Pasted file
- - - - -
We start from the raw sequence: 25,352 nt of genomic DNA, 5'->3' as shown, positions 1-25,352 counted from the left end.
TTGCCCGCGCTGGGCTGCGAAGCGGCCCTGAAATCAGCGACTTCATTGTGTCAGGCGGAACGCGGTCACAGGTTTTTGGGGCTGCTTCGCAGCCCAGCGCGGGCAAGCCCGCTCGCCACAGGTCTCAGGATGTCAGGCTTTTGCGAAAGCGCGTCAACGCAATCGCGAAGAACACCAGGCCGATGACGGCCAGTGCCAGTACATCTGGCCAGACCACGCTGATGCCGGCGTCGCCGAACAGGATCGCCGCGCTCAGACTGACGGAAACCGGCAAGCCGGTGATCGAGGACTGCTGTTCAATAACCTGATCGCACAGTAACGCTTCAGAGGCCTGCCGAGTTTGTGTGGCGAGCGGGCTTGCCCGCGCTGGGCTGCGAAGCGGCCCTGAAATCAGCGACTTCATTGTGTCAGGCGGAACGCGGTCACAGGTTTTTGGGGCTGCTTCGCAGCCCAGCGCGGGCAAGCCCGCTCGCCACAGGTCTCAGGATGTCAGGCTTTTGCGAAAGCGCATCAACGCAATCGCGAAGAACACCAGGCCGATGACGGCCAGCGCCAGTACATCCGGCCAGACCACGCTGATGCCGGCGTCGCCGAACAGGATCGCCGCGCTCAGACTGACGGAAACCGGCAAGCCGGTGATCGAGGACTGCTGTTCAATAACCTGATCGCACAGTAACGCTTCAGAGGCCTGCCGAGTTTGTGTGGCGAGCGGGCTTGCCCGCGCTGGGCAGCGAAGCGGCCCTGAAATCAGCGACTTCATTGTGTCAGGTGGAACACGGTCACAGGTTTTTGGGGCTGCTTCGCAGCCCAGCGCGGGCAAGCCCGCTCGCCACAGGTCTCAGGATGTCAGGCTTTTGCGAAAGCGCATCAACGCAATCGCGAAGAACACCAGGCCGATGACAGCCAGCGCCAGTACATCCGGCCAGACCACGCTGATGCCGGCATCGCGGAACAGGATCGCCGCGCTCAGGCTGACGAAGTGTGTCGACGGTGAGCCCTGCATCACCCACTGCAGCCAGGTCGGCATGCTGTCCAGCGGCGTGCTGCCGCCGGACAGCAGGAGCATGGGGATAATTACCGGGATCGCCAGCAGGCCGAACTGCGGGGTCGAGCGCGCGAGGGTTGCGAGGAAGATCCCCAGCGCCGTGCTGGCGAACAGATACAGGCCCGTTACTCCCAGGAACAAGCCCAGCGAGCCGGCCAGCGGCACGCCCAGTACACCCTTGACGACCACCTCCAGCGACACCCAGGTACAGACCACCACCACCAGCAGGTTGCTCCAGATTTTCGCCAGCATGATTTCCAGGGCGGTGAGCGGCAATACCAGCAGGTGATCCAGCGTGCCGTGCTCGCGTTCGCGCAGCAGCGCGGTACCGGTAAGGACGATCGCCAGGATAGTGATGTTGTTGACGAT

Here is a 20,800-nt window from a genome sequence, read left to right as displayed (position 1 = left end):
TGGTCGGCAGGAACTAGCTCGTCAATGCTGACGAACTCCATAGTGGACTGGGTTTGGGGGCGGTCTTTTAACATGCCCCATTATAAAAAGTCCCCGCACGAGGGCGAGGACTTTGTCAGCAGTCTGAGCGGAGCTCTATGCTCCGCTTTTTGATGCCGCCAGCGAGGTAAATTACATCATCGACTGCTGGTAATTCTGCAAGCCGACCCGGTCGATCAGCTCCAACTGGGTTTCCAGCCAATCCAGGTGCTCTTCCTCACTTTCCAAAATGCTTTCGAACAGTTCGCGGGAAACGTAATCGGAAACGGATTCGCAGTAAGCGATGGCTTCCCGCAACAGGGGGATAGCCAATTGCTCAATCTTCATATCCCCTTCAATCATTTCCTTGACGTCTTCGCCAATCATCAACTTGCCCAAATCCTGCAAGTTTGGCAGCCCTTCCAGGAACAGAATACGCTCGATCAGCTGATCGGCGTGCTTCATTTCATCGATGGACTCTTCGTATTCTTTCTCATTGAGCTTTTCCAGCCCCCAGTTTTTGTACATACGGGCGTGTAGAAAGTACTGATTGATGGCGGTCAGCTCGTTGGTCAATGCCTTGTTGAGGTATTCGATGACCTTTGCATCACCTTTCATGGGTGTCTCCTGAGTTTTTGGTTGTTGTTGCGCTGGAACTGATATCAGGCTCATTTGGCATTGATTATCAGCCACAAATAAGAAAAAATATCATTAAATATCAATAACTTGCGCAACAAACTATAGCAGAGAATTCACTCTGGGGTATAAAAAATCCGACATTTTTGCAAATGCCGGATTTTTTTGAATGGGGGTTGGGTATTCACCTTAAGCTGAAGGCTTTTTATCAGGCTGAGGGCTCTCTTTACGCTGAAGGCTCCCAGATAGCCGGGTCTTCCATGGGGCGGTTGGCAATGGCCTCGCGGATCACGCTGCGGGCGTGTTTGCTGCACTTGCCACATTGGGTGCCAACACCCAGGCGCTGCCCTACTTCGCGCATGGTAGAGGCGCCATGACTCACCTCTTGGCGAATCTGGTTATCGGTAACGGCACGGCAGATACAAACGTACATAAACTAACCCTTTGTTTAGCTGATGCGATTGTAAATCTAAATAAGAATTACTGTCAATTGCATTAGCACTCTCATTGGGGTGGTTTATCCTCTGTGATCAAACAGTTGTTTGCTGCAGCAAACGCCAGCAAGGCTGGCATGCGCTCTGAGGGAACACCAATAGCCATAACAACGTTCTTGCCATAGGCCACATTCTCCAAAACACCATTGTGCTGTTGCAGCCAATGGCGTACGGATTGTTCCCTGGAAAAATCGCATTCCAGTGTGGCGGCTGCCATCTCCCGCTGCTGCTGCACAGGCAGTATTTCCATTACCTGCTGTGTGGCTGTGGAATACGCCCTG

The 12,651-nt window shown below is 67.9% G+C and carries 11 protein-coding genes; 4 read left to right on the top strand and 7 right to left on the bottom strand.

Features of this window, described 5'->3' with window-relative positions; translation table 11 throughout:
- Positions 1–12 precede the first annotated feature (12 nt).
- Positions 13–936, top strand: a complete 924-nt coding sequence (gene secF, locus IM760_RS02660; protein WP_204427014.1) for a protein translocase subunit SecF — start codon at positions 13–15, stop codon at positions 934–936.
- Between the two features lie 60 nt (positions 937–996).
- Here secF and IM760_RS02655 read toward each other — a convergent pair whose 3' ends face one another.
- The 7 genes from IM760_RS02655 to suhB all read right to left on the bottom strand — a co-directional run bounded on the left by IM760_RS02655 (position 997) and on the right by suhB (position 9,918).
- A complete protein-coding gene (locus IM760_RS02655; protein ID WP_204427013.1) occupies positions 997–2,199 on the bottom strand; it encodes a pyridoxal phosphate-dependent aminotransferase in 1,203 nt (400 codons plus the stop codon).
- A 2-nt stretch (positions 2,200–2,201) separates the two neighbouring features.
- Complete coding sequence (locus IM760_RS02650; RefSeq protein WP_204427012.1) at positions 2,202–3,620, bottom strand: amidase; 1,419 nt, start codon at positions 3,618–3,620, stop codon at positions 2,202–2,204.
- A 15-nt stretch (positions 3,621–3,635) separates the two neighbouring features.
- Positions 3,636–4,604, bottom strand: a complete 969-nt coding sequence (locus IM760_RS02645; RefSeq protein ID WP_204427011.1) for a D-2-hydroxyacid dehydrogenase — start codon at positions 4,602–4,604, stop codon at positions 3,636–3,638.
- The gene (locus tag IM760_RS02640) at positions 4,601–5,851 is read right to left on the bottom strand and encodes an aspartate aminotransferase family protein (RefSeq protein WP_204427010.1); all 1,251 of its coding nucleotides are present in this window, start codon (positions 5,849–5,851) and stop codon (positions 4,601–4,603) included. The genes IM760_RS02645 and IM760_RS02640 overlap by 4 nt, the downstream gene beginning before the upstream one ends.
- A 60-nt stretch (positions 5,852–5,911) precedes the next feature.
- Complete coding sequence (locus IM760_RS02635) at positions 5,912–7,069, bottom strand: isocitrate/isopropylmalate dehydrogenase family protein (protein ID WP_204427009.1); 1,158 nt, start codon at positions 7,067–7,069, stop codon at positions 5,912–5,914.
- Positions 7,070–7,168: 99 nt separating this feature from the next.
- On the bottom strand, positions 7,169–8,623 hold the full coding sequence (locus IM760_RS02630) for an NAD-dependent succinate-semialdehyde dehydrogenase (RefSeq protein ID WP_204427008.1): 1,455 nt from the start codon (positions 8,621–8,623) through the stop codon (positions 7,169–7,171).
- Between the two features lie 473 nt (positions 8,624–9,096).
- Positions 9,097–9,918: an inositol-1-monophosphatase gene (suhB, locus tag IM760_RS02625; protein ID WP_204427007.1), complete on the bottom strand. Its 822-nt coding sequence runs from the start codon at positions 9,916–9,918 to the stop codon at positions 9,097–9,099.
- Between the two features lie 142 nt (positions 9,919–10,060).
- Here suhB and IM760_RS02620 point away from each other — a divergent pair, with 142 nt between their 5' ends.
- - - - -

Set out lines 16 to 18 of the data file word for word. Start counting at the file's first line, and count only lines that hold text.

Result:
- Positions 3,636–4,604, bottom strand: a complete 969-nt coding sequence (locus IM760_RS02645; RefSeq protein ID WP_204427011.1) for a D-2-hydroxyacid dehydrogenase — start codon at positions 4,602–4,604, stop codon at positions 3,636–3,638.
- The gene (locus tag IM760_RS02640) at positions 4,601–5,851 is read right to left on the bottom strand and encodes an aspartate aminotransferase family protein (RefSeq protein WP_204427010.1); all 1,251 of its coding nucleotides are present in this window, start codon (positions 5,849–5,851) and stop codon (positions 4,601–4,603) included. The genes IM760_RS02645 and IM760_RS02640 overlap by 4 nt, the downstream gene beginning before the upstream one ends.
- A 60-nt stretch (positions 5,852–5,911) precedes the next feature.